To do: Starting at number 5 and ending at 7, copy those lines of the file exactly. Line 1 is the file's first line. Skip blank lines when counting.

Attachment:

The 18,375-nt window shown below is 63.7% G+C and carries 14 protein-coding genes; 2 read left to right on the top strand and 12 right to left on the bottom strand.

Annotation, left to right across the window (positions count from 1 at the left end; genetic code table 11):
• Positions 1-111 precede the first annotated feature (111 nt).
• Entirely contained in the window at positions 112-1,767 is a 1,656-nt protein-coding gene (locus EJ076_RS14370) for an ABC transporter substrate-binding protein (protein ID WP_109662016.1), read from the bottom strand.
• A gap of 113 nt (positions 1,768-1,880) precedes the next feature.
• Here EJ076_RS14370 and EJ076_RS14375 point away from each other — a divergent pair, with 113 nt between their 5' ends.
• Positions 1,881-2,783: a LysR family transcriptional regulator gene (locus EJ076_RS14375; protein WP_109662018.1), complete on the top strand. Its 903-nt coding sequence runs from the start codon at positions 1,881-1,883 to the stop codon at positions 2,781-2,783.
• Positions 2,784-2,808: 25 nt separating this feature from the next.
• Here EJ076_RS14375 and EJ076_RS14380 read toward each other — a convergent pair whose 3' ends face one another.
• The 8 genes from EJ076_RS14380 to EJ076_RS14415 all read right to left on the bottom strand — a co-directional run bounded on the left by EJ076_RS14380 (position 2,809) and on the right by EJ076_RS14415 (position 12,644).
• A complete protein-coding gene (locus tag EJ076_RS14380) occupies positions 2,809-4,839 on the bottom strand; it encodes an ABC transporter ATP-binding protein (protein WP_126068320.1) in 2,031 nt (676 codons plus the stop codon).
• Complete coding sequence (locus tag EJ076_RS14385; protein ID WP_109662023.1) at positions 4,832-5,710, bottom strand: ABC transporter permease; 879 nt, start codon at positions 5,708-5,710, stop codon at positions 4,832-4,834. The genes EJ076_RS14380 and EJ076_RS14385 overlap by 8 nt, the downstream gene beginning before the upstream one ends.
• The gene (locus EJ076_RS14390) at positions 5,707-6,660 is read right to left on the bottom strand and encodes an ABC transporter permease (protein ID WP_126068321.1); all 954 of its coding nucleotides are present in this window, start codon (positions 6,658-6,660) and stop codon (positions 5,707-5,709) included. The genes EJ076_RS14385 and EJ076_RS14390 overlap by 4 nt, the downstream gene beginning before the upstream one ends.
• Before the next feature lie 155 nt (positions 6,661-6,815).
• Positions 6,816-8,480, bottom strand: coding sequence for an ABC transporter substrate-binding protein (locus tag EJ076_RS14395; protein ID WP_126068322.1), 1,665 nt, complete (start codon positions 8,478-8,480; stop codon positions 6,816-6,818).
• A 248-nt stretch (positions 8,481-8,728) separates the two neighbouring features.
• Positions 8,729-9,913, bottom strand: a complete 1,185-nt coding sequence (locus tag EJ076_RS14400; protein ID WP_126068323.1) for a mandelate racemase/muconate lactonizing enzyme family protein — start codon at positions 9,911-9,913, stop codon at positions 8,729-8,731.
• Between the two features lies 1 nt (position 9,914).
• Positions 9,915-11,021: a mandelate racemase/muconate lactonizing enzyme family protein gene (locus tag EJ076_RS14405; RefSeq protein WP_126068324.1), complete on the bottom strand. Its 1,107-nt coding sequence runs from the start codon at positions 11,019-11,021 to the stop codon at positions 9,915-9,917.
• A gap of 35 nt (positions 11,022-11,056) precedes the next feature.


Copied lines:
• A gap of 113 nt (positions 1,768-1,880) precedes the next feature.
• Here EJ076_RS14370 and EJ076_RS14375 point away from each other — a divergent pair, with 113 nt between their 5' ends.
• Positions 1,881-2,783: a LysR family transcriptional regulator gene (locus EJ076_RS14375; protein WP_109662018.1), complete on the top strand. Its 903-nt coding sequence runs from the start codon at positions 1,881-1,883 to the stop codon at positions 2,781-2,783.